There May Be No Way Round Preparation
Neil Sanders on preparing non-absorbent surfaces
My previous articles in CFJ on best ways to prepare difficult substrates, included calcium sulphate screeds, subfloors suffering from laitance and in January on wooden floors. This month I cover the preparation of non-absorbent surfaces.
Surfaces that do not allow water to pass through them can be described as non-absorbent. These include painted floors, asphalt, ceramic and quarry tiles and power floated concrete. Often if they are in good condition they can be cleaned and primed to receive a smoothing underlayment or flooring adhesive. However, in many other situations, additional preparatory work must be undertaken.
• Coated surfaces: Brittle or flaking paint, or traditional oil or acrylic based emulsion, must be totally removed. The easiest method of removing old paint is contained dust-free shot or grit blasting. Some surfaces painted with epoxy or polyurethane based products can be overcoated, providing they are in good condition and well adhered to the substrate.
The surface would then normally be lightly scarified and cleaned before applying a suitable primer and underlayment system or adhesive. If there is any doubt on the coating’s integrity, it would be prudent to
• Waterproof surface membranes (WSM): Epoxy-resin systems can be overcoated with smoothing underlayments or certain adhesives. Waterproof sur face membranes should be primed with a neoprene emulsion primer and allowed to dr y before applying a smoothing underlayment. Some polymer emulsion adhesives or reactive systems can be applied directly to epoxy-resin systems.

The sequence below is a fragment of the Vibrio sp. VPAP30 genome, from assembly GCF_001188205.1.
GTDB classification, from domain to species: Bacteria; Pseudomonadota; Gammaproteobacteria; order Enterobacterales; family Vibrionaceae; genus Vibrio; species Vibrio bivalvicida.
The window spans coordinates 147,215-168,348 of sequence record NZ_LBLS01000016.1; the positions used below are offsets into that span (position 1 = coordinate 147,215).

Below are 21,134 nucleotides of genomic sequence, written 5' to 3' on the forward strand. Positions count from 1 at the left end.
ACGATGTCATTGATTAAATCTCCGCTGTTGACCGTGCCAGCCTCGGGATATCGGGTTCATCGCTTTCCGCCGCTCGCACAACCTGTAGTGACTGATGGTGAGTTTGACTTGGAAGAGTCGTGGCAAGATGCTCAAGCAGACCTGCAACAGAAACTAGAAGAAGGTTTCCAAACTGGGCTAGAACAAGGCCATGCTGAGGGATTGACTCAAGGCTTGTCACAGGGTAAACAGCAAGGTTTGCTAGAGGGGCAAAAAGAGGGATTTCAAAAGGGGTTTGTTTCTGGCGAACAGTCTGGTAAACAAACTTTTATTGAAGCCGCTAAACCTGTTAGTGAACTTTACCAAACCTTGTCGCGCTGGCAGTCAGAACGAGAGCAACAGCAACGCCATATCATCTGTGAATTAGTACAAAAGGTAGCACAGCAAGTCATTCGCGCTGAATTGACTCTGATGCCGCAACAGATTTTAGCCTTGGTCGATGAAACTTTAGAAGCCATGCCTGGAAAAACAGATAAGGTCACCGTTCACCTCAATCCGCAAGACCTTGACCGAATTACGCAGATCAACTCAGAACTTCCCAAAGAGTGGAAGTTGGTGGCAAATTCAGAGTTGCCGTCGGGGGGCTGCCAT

• Asphalt: Flooring grade and BS 8204 compliant asphalt in good condition, which has not suffered rutting or softening and is free from any form of contamination, can form part of an acceptable substrate. A 3mm
application of an appropriate smoothing underlayment should be applied to the surface after it has been cleaned, dried and primed.
• Ceramic, terrazzo and quarry tiles: Sound and well bonded tiles without lipped tiles or cracks should be skimmed with a minimum of 3mm smoothing underlayment after being cleaned and primed. However, heavily glazed surfaces should be mechanically prepared to aid adhesion before priming.
Terrazzo and quarry tiles are unaffected by dampness but may be sufficiently permeable to allow the passage of moisture vapour, and are often laid in areas not incorporating a DPM. In these cases, cover the tiles with asphalt or sufficiently prepare them to receive a waterproof surface membrane. If either of those methods is not possible, lift the tiles and prepare the floor to receive a new covering.
• Power floated concrete slabs: These should be treated in the same way as traditional concrete and sand / cement screeds, ensuring any laitance or weak material is removed. In some cases it is possible to use a pressure sensitive adhesive or tackifier applied directly onto the power floated slab, providing the moisture content of the slab is below 75 % relative humidity.
• Adhesive residues: Remove any old adhesive residues using mechanical methods such as scraping, shot/grit blasting and grinding. At least 75% of the floor area should be exposed prior to the application of a smoothing underlayment.
Any remaining adhesive on wooden floors should be overpinned with flooring grade plywood and thoroughly secured at 100-150mm centres, as detailed in the British Standard Code of Practice.
Neil Sanders is technical manager at F Ball and Co
T: 01538 361633
This article has been reproduced from the Contract Flooring Journal website. You can find them at www.contractflooringjournal.co.uk.